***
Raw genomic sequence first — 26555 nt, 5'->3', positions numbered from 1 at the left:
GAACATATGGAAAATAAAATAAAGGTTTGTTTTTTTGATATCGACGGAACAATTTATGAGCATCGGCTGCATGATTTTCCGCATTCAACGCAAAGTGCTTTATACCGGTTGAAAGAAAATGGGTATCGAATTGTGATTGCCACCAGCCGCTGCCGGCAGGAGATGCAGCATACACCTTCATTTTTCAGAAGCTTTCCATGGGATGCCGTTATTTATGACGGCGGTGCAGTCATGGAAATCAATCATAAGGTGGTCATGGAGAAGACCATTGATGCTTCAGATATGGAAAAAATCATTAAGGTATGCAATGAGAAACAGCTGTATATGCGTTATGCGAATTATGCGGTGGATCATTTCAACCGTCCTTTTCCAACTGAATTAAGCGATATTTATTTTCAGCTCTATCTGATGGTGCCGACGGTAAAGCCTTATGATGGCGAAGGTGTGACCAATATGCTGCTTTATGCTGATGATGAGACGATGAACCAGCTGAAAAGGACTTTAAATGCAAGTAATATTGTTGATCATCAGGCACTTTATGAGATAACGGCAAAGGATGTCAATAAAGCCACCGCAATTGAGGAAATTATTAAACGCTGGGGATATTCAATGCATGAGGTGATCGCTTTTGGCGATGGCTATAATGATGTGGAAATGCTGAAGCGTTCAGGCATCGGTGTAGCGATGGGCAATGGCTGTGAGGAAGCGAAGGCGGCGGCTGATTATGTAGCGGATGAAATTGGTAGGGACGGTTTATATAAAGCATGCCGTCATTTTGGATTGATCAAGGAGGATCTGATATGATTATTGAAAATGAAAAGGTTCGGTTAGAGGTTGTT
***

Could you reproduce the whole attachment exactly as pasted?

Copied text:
Raw genomic sequence first — 26555 nt, 5'->3', positions numbered from 1 at the left:
GAACATATGGAAAATAAAATAAAGGTTTGTTTTTTTGATATCGACGGAACAATTTATGAGCATCGGCTGCATGATTTTCCGCATTCAACGCAAAGTGCTTTATACCGGTTGAAAGAAAATGGGTATCGAATTGTGATTGCCACCAGCCGCTGCCGGCAGGAGATGCAGCATACACCTTCATTTTTCAGAAGCTTTCCATGGGATGCCGTTATTTATGACGGCGGTGCAGTCATGGAAATCAATCATAAGGTGGTCATGGAGAAGACCATTGATGCTTCAGATATGGAAAAAATCATTAAGGTATGCAATGAGAAACAGCTGTATATGCGTTATGCGAATTATGCGGTGGATCATTTCAACCGTCCTTTTCCAACTGAATTAAGCGATATTTATTTTCAGCTCTATCTGATGGTGCCGACGGTAAAGCCTTATGATGGCGAAGGTGTGACCAATATGCTGCTTTATGCTGATGATGAGACGATGAACCAGCTGAAAAGGACTTTAAATGCAAGTAATATTGTTGATCATCAGGCACTTTATGAGATAACGGCAAAGGATGTCAATAAAGCCACCGCAATTGAGGAAATTATTAAACGCTGGGGATATTCAATGCATGAGGTGATCGCTTTTGGCGATGGCTATAATGATGTGGAAATGCTGAAGCGTTCAGGCATCGGTGTAGCGATGGGCAATGGCTGTGAGGAAGCGAAGGCGGCGGCTGATTATGTAGCGGATGAAATTGGTAGGGACGGTTTATATAAAGCATGCCGTCATTTTGGATTGATCAAGGAGGATCTGATATGATTATTGAAAATGAAAAGGTTCGGTTAGAGGTTGTT